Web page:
Exponential integrators on graphic processing units

Lukas Einkemmer
Numerical Analysis Group, Department of Mathematics, University of Innsbruck
University of Innsbruck, 2011

   title={Exponential integrators on graphic processing units},

   author={Einkemmer, L.},


   school={University of Innsbruck}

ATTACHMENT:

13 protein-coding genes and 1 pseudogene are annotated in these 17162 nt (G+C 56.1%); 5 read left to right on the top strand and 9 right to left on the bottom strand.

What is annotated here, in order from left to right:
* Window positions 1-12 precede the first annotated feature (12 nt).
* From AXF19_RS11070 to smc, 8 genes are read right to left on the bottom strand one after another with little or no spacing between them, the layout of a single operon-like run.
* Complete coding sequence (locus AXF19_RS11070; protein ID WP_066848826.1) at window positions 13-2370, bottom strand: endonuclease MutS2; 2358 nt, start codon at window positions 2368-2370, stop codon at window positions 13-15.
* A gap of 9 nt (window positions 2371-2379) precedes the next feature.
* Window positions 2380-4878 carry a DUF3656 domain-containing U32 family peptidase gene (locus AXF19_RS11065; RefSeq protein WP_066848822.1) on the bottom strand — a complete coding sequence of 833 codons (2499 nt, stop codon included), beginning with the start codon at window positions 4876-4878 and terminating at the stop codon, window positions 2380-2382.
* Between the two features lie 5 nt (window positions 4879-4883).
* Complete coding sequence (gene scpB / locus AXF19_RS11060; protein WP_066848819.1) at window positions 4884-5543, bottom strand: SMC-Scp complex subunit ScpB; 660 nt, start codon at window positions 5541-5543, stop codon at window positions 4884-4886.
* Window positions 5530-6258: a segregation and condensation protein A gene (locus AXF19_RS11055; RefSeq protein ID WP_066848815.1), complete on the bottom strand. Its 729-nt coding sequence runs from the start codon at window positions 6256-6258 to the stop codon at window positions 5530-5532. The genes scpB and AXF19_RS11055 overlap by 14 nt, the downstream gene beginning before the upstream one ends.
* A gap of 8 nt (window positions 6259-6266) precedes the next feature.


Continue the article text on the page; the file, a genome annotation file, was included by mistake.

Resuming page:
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From the standpoint of a computer engineer there are (at least) two ways to improve the execution time of an algorithm. First, one might build sequential processing units with increased speed (this is most common in CPUs, although those have also incorporated parallel processing paradigms), while the second alternative is to build a massive number of processing units into a single integrated circuit (this is most common in GPUs). Although this is hardly a new concept (supercomputers were employing thousands of processors for some time) to integrate them on a single chip with a unified global memory is. From a purely theoretical standpoint, as is taken in complexity theory, a multitude of processing units is not in any way superior to a single processor. However, in practical applications the constants do matter and thus it is a viable option to parallelize an algorithm to different processing units. Nevertheless, from a theoretical standpoint it is interesting to investigate to what extend we can accelerate an algorithm by distributing it to many processing units.
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